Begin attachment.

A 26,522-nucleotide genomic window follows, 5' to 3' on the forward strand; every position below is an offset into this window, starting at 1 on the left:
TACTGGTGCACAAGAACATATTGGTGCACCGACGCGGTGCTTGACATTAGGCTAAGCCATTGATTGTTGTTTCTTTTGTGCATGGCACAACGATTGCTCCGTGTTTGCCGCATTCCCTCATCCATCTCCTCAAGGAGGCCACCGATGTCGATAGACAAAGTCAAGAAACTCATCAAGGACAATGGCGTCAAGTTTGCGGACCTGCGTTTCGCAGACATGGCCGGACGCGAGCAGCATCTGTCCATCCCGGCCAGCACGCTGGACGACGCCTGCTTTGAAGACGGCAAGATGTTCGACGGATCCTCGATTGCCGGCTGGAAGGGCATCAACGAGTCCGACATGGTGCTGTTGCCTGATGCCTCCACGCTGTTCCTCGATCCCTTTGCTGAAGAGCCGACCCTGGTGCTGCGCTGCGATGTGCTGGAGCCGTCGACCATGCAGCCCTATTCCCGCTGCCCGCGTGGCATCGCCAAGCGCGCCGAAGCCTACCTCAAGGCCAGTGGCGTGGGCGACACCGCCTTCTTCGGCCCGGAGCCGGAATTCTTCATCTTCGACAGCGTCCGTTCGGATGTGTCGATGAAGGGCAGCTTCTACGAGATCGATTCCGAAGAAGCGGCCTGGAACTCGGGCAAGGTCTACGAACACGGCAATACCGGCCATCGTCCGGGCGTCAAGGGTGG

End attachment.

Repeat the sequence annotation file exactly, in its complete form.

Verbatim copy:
A 26,522-nucleotide genomic window follows, 5' to 3' on the forward strand; every position below is an offset into this window, starting at 1 on the left:
TACTGGTGCACAAGAACATATTGGTGCACCGACGCGGTGCTTGACATTAGGCTAAGCCATTGATTGTTGTTTCTTTTGTGCATGGCACAACGATTGCTCCGTGTTTGCCGCATTCCCTCATCCATCTCCTCAAGGAGGCCACCGATGTCGATAGACAAAGTCAAGAAACTCATCAAGGACAATGGCGTCAAGTTTGCGGACCTGCGTTTCGCAGACATGGCCGGACGCGAGCAGCATCTGTCCATCCCGGCCAGCACGCTGGACGACGCCTGCTTTGAAGACGGCAAGATGTTCGACGGATCCTCGATTGCCGGCTGGAAGGGCATCAACGAGTCCGACATGGTGCTGTTGCCTGATGCCTCCACGCTGTTCCTCGATCCCTTTGCTGAAGAGCCGACCCTGGTGCTGCGCTGCGATGTGCTGGAGCCGTCGACCATGCAGCCCTATTCCCGCTGCCCGCGTGGCATCGCCAAGCGCGCCGAAGCCTACCTCAAGGCCAGTGGCGTGGGCGACACCGCCTTCTTCGGCCCGGAGCCGGAATTCTTCATCTTCGACAGCGTCCGTTCGGATGTGTCGATGAAGGGCAGCTTCTACGAGATCGATTCCGAAGAAGCGGCCTGGAACTCGGGCAAGGTCTACGAACACGGCAATACCGGCCATCGTCCGGGCGTCAAGGGTGG